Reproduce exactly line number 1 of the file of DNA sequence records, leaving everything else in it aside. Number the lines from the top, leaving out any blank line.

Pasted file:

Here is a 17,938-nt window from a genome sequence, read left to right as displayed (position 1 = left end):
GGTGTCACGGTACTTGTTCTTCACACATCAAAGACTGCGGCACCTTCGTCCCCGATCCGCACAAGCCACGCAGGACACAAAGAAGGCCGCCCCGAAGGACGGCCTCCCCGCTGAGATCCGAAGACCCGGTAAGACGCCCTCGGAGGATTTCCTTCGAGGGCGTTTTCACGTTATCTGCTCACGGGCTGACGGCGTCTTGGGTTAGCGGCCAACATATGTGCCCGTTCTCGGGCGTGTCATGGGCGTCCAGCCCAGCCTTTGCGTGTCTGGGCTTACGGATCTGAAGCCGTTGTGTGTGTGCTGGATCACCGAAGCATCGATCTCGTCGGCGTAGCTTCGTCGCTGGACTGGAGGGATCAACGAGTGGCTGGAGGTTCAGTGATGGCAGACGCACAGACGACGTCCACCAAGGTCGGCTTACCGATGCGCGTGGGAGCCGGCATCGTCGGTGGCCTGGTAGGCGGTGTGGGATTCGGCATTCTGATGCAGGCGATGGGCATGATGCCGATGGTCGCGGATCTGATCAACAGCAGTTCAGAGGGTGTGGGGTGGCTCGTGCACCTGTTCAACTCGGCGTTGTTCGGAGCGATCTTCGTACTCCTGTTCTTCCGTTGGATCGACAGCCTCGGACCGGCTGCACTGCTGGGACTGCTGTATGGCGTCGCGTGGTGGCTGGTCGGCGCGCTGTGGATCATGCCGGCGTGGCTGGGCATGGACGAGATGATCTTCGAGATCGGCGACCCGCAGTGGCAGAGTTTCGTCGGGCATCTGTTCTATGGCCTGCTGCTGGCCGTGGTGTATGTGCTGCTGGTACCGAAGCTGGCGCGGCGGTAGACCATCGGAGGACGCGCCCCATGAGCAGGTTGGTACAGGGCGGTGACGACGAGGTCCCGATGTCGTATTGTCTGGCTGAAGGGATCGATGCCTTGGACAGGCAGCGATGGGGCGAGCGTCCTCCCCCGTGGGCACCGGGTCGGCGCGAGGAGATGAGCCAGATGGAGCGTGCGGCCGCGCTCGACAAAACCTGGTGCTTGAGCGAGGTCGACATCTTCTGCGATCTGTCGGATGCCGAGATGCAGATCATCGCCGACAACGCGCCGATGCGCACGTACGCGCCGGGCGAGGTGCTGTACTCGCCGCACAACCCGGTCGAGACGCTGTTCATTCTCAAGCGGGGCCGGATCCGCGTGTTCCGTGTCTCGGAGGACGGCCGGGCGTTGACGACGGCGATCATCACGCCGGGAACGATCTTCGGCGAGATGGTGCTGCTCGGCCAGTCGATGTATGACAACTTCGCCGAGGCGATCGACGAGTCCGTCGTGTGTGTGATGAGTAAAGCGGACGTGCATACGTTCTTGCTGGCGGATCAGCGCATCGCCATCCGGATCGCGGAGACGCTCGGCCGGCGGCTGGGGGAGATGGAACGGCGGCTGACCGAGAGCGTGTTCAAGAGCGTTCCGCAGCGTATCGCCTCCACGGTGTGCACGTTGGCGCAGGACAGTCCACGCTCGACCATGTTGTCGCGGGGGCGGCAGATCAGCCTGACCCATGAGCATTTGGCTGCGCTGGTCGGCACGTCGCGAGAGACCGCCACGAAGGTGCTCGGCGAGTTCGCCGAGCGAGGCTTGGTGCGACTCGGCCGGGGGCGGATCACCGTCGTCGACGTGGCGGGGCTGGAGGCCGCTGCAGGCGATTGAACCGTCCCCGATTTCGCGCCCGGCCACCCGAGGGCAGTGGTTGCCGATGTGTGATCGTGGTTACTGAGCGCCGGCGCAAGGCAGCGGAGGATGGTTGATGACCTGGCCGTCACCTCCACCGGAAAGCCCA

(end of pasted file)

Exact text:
Here is a 17,938-nt window from a genome sequence, read left to right as displayed (position 1 = left end):